The ZEW research institute said its closely watched index of economic sentiment fell 11.5 points to minus 63.9 points, the lowest level since the survey began in December 1991, in a survey that was likely also affected by the latest US financial market crisis.
The previous low was minus 62.2 points, hit during a recession in December 1992, a ZEW spokesman told AFP.
"High oil prices, the strong euro, the crisis in the United States, an interest rate hike by the European Central Bank and weak domestic consumer demand are likely to put pressure on German companies in the coming six months," a ZEW statement said.
The European single currency leapt to a record high point above $1.60 in London Tuesday on mounting investor fears about the stormy US outlook, dealers said.
ZEW president Wolfgang Franz said that "the current problems of US mortgage banks demonstrate that the financial crisis is not over yet. This has reinforced the worries of financial market experts about the economic development in Germany in the next year."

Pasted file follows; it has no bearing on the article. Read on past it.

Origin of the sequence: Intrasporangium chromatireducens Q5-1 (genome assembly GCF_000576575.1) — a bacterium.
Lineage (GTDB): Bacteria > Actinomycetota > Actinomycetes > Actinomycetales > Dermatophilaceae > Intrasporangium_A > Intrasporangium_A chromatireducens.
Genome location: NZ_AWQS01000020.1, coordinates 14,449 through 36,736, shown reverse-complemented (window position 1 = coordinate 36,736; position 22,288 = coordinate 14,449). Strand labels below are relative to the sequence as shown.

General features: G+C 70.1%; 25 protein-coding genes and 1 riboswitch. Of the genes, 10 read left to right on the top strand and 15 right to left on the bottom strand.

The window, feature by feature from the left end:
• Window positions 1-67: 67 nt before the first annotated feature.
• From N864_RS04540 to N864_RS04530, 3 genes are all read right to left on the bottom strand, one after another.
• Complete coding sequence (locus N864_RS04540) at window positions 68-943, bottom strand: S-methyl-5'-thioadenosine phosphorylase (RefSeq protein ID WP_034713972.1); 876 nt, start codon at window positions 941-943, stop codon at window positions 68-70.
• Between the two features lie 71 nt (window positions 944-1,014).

But European economist Ben May at Capital Economics said: "Given that the headline index has previously been a fairly poor predictor of German GDP (gross domestic product) growth, we still expect a relatively moderate economic slowdown."
The survey nonetheless underscored German industrial order and production data that had many analysts saying the economy would contract in the second quarter of the year.
At Uni Credit Markets, economist Andreas Rees said: "Yes, the recession risk has risen. But no, we do not scribble our name below the R-word for three reasons."
He noted the survey had signalled recessions in the past that did not materialise, and said a strong backlog of industrial orders would keep German firms going in the coming months. Thirdly, the Ifo survey of business sentiment, Germany's leading economic indicator, "paints a far less pessimistic picture," Rees said.
The next Ifo reading is due on July 24.
Markets have been rocked in the past week by sharp falls in the shares of two US mortgage-finance giants, Fannie Mae and Freddie Mac, while investment giant Lehman Brothers and other US banks have also been roiled by falling confidence in the banking sector.